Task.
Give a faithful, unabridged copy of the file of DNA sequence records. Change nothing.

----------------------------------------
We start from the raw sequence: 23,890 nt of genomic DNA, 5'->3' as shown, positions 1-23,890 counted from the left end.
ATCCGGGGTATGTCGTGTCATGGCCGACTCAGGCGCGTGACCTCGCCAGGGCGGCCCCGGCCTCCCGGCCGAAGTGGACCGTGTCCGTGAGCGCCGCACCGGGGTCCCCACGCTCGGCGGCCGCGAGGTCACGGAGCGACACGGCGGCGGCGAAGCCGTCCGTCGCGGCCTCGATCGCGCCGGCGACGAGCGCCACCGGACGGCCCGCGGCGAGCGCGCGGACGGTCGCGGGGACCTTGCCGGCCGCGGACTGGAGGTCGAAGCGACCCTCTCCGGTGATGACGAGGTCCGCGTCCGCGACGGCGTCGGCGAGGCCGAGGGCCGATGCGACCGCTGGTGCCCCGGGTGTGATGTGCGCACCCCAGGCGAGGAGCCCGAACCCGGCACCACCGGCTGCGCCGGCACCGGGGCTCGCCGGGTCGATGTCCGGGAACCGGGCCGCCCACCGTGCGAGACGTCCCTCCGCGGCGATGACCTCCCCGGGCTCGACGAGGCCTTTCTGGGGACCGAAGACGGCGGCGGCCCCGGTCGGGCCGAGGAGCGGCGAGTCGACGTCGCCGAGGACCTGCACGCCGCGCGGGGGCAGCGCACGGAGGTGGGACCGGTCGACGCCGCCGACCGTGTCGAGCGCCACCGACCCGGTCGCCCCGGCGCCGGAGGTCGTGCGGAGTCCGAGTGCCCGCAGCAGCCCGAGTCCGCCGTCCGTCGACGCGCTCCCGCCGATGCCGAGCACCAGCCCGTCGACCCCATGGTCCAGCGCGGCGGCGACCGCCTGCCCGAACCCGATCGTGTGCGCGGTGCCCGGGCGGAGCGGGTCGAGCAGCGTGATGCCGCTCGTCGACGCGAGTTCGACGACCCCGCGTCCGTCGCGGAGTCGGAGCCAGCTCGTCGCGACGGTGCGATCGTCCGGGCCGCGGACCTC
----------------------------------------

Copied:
We start from the raw sequence: 23,890 nt of genomic DNA, 5'->3' as shown, positions 1-23,890 counted from the left end.
ATCCGGGGTATGTCGTGTCATGGCCGACTCAGGCGCGTGACCTCGCCAGGGCGGCCCCGGCCTCCCGGCCGAAGTGGACCGTGTCCGTGAGCGCCGCACCGGGGTCCCCACGCTCGGCGGCCGCGAGGTCACGGAGCGACACGGCGGCGGCGAAGCCGTCCGTCGCGGCCTCGATCGCGCCGGCGACGAGCGCCACCGGACGGCCCGCGGCGAGCGCGCGGACGGTCGCGGGGACCTTGCCGGCCGCGGACTGGAGGTCGAAGCGACCCTCTCCGGTGATGACGAGGTCCGCGTCCGCGACGGCGTCGGCGAGGCCGAGGGCCGATGCGACCGCTGGTGCCCCGGGTGTGATGTGCGCACCCCAGGCGAGGAGCCCGAACCCGGCACCACCGGCTGCGCCGGCACCGGGGCTCGCCGGGTCGATGTCCGGGAACCGGGCCGCCCACCGTGCGAGACGTCCCTCCGCGGCGATGACCTCCCCGGGCTCGACGAGGCCTTTCTGGGGACCGAAGACGGCGGCGGCCCCGGTCGGGCCGAGGAGCGGCGAGTCGACGTCGCCGAGGACCTGCACGCCGCGCGGGGGCAGCGCACGGAGGTGGGACCGGTCGACGCCGCCGACCGTGTCGAGCGCCACCGACCCGGTCGCCCCGGCGCCGGAGGTCGTGCGGAGTCCGAGTGCCCGCAGCAGCCCGAGTCCGCCGTCCGTCGACGCGCTCCCGCCGATGCCGAGCACCAGCCCGTCGACCCCATGGTCCAGCGCGGCGGCGACCGCCTGCCCGAACCCGATCGTGTGCGCGGTGCCCGGGCGGAGCGGGTCGAGCAGCGTGATGCCGCTCGTCGACGCGAGTTCGACGACCCCGCGTCCGTCGCGGAGTCGGAGCCAGCTCGTCGCGACGGTGCGATCGTCCGGGCCGCGGACCTC